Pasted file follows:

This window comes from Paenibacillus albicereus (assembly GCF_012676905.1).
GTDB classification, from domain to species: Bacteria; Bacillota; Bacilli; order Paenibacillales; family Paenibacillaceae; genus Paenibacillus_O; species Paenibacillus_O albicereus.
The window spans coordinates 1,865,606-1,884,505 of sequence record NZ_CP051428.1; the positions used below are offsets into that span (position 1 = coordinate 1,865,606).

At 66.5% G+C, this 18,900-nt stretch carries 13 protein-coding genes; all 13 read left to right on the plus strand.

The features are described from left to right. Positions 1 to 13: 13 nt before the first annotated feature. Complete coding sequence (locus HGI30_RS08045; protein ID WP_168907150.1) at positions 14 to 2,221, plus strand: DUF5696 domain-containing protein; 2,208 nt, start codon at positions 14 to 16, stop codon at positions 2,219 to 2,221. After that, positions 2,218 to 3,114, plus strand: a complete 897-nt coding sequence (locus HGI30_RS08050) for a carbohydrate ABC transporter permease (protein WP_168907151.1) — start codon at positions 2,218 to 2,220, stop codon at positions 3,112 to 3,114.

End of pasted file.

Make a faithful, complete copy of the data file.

This window comes from Paenibacillus albicereus (assembly GCF_012676905.1).
GTDB classification, from domain to species: Bacteria; Bacillota; Bacilli; order Paenibacillales; family Paenibacillaceae; genus Paenibacillus_O; species Paenibacillus_O albicereus.
The window spans coordinates 1,865,606-1,884,505 of sequence record NZ_CP051428.1; the positions used below are offsets into that span (position 1 = coordinate 1,865,606).

At 66.5% G+C, this 18,900-nt stretch carries 13 protein-coding genes; all 13 read left to right on the plus strand.

The features are described from left to right. Positions 1 to 13: 13 nt before the first annotated feature. Complete coding sequence (locus HGI30_RS08045; protein ID WP_168907150.1) at positions 14 to 2,221, plus strand: DUF5696 domain-containing protein; 2,208 nt, start codon at positions 14 to 16, stop codon at positions 2,219 to 2,221. After that, positions 2,218 to 3,114, plus strand: a complete 897-nt coding sequence (locus HGI30_RS08050) for a carbohydrate ABC transporter permease (protein WP_168907151.1) — start codon at positions 2,218 to 2,220, stop codon at positions 3,112 to 3,114.